So I asked around, and while you might get some argument as to whether or not slash is worthy of reading, if you ask a fan why he or she reads fanfiction, you will get any number of answers. Like, fanfiction fills in the blanks when a show comes up short or goes off the air. Or, fanfiction builds on a universe that is just about perfect but not quite. And, fanfiction hits a fan’s buttons for the types of things a fan likes to read about. Fanfiction currently has no cachet, and is considered a red-necked cousin to its worthier relative, the novel, the screenplay, or even the TV show it is based upon. That latter bit quickly became my opinion too, back in 1992, and why I resisted a good six months before taking my first foray into fanfiction.
In the old days, before the Internet, you could get your fanfiction fix one of a couple of ways. You could go to a convention (usually sci-fi based), put a bag over your head, and search out the fanfiction table. For real, hard-core, sci-fi fans, fanfiction that wasn’t about your own original characters is a sin and a shame, and if they find out you are reading it, let alone writing it, they will not only mock you, they will drug you and beat you and you will end up in a dumpster, just like on C.S.I.
After “Vagabonds,” I was like Keith Richards desperate to get another hit. I worked like mad to buy, trade, copy, and track down any K/S fanfiction I could get my hands on. All my disposable income (and some of the not so disposable kind) went to this end. I read it all, no matter what the subject matter, hurt/comfort, slash, gen, everything. When it was good, it was as powerful as a nuclear meltdown that left traces of itself in my soul, like a lingering and delicious ache. But it didn’t matter to me when the story was bad, either, when it degenerated into a pair of talking heads that only had Kirk and Spock’s names. I was like one of those junkies in one of those grotty bathrooms with a spoonful of heroin that had been cut with who knows what. I was going to raise a vein with the ratty shoelace and inject whatever I could find directly into my bloodstream. Fanfiction was it and everything to me.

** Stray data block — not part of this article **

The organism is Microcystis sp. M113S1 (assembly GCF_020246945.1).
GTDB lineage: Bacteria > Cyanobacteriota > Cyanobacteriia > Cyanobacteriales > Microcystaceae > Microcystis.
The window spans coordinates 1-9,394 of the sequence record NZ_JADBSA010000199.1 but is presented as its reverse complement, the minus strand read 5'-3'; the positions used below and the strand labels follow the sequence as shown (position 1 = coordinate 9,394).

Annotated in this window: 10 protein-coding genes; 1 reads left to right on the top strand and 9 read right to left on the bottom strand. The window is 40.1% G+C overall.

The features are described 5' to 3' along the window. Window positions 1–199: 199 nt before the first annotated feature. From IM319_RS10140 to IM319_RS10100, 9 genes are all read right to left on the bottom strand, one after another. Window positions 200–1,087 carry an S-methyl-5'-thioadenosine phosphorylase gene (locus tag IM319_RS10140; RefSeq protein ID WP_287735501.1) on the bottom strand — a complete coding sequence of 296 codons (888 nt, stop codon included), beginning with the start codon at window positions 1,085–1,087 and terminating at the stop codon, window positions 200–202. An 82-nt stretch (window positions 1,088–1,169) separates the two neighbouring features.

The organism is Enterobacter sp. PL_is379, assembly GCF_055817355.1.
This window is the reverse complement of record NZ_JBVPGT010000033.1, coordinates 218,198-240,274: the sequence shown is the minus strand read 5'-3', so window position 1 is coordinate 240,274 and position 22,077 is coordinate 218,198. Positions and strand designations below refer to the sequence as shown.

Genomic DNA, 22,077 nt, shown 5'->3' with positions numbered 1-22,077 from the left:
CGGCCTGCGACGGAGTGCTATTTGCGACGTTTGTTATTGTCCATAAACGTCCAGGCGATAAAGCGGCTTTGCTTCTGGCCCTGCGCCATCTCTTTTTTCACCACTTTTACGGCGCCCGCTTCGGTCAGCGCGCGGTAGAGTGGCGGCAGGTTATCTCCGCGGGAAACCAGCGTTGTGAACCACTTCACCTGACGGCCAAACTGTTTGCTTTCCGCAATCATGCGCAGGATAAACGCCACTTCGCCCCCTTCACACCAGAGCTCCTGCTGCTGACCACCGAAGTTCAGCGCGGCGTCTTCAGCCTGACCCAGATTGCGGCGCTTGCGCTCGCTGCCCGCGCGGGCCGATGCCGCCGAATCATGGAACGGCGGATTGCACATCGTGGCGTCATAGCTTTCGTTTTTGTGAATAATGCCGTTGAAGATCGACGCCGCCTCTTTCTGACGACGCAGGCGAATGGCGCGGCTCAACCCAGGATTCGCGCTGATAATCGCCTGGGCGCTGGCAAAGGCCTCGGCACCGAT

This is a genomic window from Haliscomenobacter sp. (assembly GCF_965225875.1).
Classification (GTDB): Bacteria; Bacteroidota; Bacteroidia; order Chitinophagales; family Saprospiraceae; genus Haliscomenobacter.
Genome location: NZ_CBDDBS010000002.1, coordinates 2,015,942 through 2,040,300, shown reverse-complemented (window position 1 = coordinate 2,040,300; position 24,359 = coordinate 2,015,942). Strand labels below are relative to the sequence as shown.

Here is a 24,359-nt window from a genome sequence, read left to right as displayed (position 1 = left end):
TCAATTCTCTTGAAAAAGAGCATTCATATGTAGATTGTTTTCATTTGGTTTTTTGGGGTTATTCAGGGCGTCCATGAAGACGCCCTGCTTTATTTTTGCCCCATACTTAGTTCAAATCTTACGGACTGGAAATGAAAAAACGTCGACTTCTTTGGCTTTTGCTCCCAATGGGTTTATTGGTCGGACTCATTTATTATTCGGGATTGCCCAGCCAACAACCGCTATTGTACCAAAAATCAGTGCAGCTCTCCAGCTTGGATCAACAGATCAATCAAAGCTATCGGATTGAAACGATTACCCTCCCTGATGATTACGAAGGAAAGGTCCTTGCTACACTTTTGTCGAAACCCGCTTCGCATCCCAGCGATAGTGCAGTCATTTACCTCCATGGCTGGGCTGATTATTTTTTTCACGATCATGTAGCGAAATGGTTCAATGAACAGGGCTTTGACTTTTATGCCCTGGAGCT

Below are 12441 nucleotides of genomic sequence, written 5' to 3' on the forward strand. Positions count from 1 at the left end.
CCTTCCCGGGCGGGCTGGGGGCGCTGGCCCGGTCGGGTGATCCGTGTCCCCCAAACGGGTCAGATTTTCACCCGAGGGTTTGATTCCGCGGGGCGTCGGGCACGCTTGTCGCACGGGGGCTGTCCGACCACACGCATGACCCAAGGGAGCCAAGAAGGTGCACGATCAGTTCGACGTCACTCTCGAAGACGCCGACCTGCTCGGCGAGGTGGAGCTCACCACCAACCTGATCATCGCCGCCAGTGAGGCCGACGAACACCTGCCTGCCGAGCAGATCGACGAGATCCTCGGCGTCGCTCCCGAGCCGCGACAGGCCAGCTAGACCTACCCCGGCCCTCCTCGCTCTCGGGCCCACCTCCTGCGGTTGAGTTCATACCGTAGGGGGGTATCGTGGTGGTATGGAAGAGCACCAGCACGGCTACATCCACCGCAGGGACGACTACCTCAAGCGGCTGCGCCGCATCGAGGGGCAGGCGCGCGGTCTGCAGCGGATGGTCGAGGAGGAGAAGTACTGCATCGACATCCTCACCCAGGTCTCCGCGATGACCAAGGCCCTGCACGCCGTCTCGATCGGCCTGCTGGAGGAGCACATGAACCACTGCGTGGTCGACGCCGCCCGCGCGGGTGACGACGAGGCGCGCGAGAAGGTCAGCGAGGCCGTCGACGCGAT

The moral of the story is that fanfiction changed me forever. I no longer accept books as being good, simply because some guy in a suit in an office decided it would make the New York Times Best Seller List. I no longer watch TV with a passive eye, nor allow sitcoms and dramatic crime stories to float over me with flat-out trust and sheeplike love. I watch my current favorite show and then I am up and about, internalizing what I’ve seen, and then looking for a way to express what I feel. I am reaching out to fanfic writers, talking story and theme with them, researching exactly how long it takes for a black eye to fade for my own story, and refusing above all to be spoon-fed anything. I’m rather like a willful child now, and I want stories with certain ideas, specific kinds of characters, and frankly, profiction is not up to the challenge. It hasn’t been since “Vagabonds,” and, I think, it never will be again.


  1. ^ This con was likely a Creation Con.